Continuing those unallotments, which were approved as part of last year's budget deal between the governor and DFL-led Legislature, would net $840 million in savings. The bulk of the savings comes from freezing state aid and credit levels for cities and counties, which results in $460 million less than had been budgeted for the upcoming two-year budget cycle. It also means $185 million less for higher education than had been budgeted. The plan also asks Minnesota Management and Budget to identify $200 million in cuts to state agency spending that could be made in this budget cycle.
Senate Finance Committee Chair Claire Robling, a sponsor of the bill, said Republicans and Democrats have shown they are willing to support these unallotment cuts by passing them last year as part of the final budget deal.
"They are cuts that have been supported by the majority of the legislators in the past and we think that they will be accepted again and expected by folks who have received them in the past," Robling said.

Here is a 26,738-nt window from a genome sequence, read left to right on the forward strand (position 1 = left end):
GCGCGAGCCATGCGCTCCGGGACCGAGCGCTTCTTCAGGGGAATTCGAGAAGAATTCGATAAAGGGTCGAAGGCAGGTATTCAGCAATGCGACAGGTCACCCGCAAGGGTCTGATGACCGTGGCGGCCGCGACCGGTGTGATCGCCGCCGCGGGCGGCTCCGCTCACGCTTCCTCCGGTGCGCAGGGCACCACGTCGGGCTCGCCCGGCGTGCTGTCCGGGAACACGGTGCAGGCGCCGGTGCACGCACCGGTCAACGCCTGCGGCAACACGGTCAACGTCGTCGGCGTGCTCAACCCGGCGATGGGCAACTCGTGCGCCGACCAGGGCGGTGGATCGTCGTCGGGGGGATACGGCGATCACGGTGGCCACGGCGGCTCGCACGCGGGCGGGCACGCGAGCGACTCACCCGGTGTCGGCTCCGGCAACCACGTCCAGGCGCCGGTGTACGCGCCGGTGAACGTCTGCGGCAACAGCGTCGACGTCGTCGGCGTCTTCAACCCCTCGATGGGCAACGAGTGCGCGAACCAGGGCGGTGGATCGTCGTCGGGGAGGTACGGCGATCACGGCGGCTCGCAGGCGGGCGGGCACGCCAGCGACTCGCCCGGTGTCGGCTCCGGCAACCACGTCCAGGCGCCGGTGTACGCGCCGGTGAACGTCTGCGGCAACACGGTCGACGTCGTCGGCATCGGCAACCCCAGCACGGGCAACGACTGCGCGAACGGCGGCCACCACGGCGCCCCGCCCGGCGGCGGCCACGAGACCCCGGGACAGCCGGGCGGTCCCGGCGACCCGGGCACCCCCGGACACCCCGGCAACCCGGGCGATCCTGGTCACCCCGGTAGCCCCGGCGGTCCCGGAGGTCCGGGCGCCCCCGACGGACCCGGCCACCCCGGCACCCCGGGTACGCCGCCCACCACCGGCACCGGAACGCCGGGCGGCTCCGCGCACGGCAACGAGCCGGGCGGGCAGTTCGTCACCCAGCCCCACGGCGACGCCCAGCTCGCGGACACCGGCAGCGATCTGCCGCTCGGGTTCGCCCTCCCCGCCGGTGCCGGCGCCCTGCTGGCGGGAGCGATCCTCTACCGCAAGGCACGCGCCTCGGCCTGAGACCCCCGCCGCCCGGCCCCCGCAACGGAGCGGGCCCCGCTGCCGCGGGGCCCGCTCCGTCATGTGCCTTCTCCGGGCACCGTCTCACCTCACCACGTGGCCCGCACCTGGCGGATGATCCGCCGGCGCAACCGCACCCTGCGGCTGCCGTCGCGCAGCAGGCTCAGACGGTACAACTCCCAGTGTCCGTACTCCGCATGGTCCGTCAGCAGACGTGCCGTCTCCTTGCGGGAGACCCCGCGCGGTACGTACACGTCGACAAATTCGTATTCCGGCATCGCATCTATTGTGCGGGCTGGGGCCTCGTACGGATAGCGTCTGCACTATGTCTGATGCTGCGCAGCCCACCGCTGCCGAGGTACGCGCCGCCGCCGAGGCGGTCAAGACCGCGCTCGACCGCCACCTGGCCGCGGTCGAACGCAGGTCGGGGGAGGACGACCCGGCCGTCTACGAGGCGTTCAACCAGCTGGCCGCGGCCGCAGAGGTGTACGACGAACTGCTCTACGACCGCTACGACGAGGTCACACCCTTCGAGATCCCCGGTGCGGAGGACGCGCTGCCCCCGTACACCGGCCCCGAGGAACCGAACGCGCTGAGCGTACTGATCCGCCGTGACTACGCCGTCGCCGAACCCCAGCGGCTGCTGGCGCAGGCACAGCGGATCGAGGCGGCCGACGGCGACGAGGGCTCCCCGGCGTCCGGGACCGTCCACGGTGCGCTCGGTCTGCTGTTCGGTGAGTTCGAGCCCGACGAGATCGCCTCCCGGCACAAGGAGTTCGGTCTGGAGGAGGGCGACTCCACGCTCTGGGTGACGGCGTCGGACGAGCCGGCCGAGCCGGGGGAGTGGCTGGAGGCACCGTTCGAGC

But Democrats blasted the proposal saying these cuts in projected spending will result in higher college tuition, increases in local property taxes and reductions in service to the elderly and people with disabilities. House Minority Leader Paul Thissen said the Republicans are already breaking their campaign promises with this bill.
He said Republicans said during the campaign "they are going to focus on protecting kids and people with disabilities and the elderly and they have already broken that promise with this proposal because these are going to hit exactly those items as well as the property tax increases that every Minnesotan is going to feel."
Click here to Download GOP bill's fiscal spreadsheet